Fitch Ratings has revised India's outlook to negative from stable. this news came in at a time when the market was grappling with Reserve Bank of India's unexpected stance â€” of not going with the popular expectation of a rate cut.
Fitch Ratings has revised India's outlook to negative from stable. this news came in at a time when the market was grappling with Reserve Bank of India's unexpected stance - of not going with the popular expectation of a rate cut.
Fitch says the revision in its outlook is reflective of heightened risks that India's medium- to long-term growth potential will gradually deteriorate if further structural reforms are not hastened, including measures to enhance the effectiveness of the government and create a more positive operational environment for business and private investments.
Just a week back, Credit rating agency Standard and Poor's had warned that India may become the first among the BRIC—Brazil, Russia, India and China—countries to lose its investment grade rating. It had cited slowing GDP growth and political roadblocks to economic policymaking as some of the factors that could lead to such an action.
The negative outlook also reflects India's limited progress on fiscal consolidation and, in particular, on reducing the central government deficit despite improvement in the financial health of state governments.
"Against the backdrop of persistent inflation pressures and weak public finances, there is an even greater onus on effective government policies and reforms that would ensure India can navigate the turbulent global economic and financial environment and underpin confidence in the long-run growth potential of the Indian economy," said Art Woo, Director in Fitch's Asia-Pacific Sovereign Ratings group.
Here is what the Fitch note said:
The rating affirmation reflects India's diversified economy and its high domestic savings which reduce reliance on foreign investors for private investment and fiscal funding. The Indian government is able to issue long-term debt at a low cost in its own currency.
Net external debt is very low and still high foreign exchange reserves of the Reserve Bank of India (RBI) provide a cushion against potential external shocks. The underlying drivers of the last decade of rapid economic growth remain in place - a fast growing pool of educated workers and an innovative private services sector.
Fitch, however, notes that India faces an awkward combination of slowing growth and still-elevated inflation. Real GDP grew just 6.5% yoy in FY2011-12 (end-March 2012), down from an 8.4% rise in FY2010-11. India also faces structural challenges surrounding its investment climate in the form of corruption and inadequate economic reforms.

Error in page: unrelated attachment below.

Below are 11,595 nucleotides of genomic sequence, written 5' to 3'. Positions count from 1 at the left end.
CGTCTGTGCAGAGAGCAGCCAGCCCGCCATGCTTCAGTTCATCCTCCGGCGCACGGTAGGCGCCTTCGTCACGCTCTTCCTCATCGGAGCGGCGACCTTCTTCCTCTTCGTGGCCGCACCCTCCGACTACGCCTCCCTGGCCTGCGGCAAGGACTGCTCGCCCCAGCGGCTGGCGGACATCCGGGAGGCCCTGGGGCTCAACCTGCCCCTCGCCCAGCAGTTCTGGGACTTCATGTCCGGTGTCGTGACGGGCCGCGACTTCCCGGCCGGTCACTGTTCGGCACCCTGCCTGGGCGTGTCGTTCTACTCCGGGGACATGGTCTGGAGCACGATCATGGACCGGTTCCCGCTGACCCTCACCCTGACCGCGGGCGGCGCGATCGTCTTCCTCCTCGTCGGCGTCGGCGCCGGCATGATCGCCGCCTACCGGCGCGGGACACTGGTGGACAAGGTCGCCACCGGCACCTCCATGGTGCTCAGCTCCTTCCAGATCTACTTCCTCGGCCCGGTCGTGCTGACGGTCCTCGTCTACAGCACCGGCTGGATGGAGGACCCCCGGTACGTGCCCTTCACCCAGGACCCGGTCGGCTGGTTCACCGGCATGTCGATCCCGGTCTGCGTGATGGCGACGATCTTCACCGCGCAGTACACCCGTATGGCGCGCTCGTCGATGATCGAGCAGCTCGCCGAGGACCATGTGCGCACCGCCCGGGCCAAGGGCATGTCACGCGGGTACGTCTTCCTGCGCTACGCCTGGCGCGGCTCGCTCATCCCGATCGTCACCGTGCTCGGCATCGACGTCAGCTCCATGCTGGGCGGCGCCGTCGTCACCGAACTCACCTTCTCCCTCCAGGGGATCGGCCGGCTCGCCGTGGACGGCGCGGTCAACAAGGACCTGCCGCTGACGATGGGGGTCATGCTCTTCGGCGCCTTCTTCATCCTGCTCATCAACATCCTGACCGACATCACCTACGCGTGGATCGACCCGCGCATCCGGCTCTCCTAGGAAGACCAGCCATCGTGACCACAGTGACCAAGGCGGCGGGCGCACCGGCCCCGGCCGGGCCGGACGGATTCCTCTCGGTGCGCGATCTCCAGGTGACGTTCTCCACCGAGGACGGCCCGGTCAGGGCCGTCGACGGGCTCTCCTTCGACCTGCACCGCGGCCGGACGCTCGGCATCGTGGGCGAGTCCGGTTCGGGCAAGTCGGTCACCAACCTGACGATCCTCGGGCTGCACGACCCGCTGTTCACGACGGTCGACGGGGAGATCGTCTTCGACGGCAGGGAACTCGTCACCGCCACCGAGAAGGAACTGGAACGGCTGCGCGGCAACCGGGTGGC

Fitch forecasts real GDP to rise 6.5% yoy in FY13, down from a previous projection of 7.5%. Headline wholesale price index (WPI) rose 7.6% yoy in May 2012, up from 7.2% yoy in April. Fitch is projecting WPI to rise by an average of 7.5% in FY2012-13 which, though lower than the 8.8% rise in FY2011-12, continues to be higher and stickier than Fitch previously expected, diminishing scope for monetary policy flexibility.
India's public finances are a key rating weakness compared with other 'BBB'-rated sovereigns, which constrains scope for fiscal policy flexibility. Fitch estimated general government debt stood at 66% of GDP at end-FY2011-12, against the 'BBB' median of 39%. Moreover, India's government revenue in-take is low at 19.4% of GDP.
The central government fiscal deficit climbed to 5.8% of GDP in FY2011-12, against a target of 4.6%, largely reflecting an overshoot in subsidy spending. The government has repeatedly delayed reforms to the tax and subsidy systems.
The confluence of weaker economic growth and a large subsidy bill means India will likely miss its 5.1% of GDP deficit target for FY2012-13; Fitch expects it to be 5.6%-5.9% of GDP. General elections due in early 2014 could see politically driven pressure to loosen fiscal policy, which could further weaken India's public finances relative to peers.
India's external financial position remains a rating strength, although this is eroding as foreign exchange reserves have fallen (11% since August 2011) and net external indebtedness is rising. Reserves remained at USD286bn as of end-May 2012, equal to six months of current external payments, which still provides the sovereign with an important buffer during periods of elevated global risk aversion.
The sovereign is a net external creditor to the tune of 10.2% of GDP at end-FY2011-12, against the 'BBB' median of 3.3% of GDP or the 'BB' median of negative 4.1% of GDP. Slowing growth should curb the current account deficit and slow the weakening of the external finances, although oil prices pose a risk. Prolonged and intensified pressure on the currency and/or foreign reserves would be negative for the credit profile.
A significant loosening of fiscal policy, which leads to an increase in the gross general government debt/GDP ratio, would result in a downgrade of India's sovereign ratings. In addition, a material downward revision of Fitch's assessment of the India's medium-term growth potential along with persistent high inflationary pressure would hurt India's sovereign creditworthiness.
Conversely, an improvement in India's investment climate, which supports greater infrastructure investment and a sharp sustained decline in inflation, would be supportive for India's sovereign ratings. Fiscal consolidation and structural budget reform would also support the ratings.